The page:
Voter ID Law in Effect...What's it Mean for the Next Election?
POSTED: Thursday, September 1, 2011 - 3:10pm
UPDATED: Friday, September 2, 2011 - 7:32am
The goal is to keep it clean, keep it fair....
One of the new laws that went into effect September 1st is the Voter ID Law. It's expected to safeguard the voting process, but are Brownsville residents in favor or against it? We hit the streets to find out.
"I’m for it..." one voter tells us.
As were all the people we stopped Thursday on the street.
"There's been a lot of information or misinformation to the people that this is the wrong thing, that this is discriminatory, but I think it's control for people that really have the rights to go and exercise their voting rights, and I'm for it, for sure I'm for it," a registered voter expressed.
However, when state reps were reviewing the proposed bill, a big concern was that people over 70 years of age would be hurt by this because many don't have photo ID's, thus possibly hurting voter turnout here in the valley.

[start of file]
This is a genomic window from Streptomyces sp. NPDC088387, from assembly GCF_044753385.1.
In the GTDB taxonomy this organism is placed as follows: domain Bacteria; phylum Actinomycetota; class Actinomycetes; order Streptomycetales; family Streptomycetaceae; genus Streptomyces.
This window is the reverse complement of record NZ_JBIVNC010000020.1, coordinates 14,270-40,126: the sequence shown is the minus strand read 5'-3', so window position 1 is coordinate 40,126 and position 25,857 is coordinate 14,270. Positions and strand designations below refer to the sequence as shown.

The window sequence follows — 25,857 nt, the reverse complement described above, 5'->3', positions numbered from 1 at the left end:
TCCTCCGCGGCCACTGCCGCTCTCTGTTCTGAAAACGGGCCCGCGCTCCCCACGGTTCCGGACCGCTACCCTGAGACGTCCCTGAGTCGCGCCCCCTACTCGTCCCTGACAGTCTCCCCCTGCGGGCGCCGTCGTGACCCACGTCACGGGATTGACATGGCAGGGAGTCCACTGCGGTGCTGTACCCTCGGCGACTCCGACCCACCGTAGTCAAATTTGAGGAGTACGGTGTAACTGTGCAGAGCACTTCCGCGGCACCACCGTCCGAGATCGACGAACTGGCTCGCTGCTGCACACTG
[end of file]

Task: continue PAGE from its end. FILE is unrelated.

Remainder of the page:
The new Voter ID Law that went into effect September 1st requires that a person heading to the polls must have an approved photo ID in hand before casting their vote.
In the valley where there's been at times speculation of voter fraud, the new law makes one voter feel a little better about protecting the integrity of the voting process.
"There's not going to be any duplicates of people voting out there in Brownsville, and control of the voter, cause we have a lot of illegals that vote, people pay and say just go vote for all these people," a supporter said.
And very often, officials say it can be difficult to track down those who are behind the fraud because, there's not anything to link them to the crime, another supporter of the law agrees.
"There's no way to identify that person, but with a picture ID they'll have no choice but to present themselves and their names," another supported commented.
The new law will require a person looking to cast their vote to show one of seven approved photo ID's...a Drivers License, an Elections ID card, a DPS Personal ID card, a U.S. Military ID, a U.S. Citizenship ID, a U.S Passport or a Concealed Handgun License ID issued by DPS.
All of the above must be valid and cannot have expired more than 60 days before the election.
For more information on this new Voter ID Law, you can follow the link below: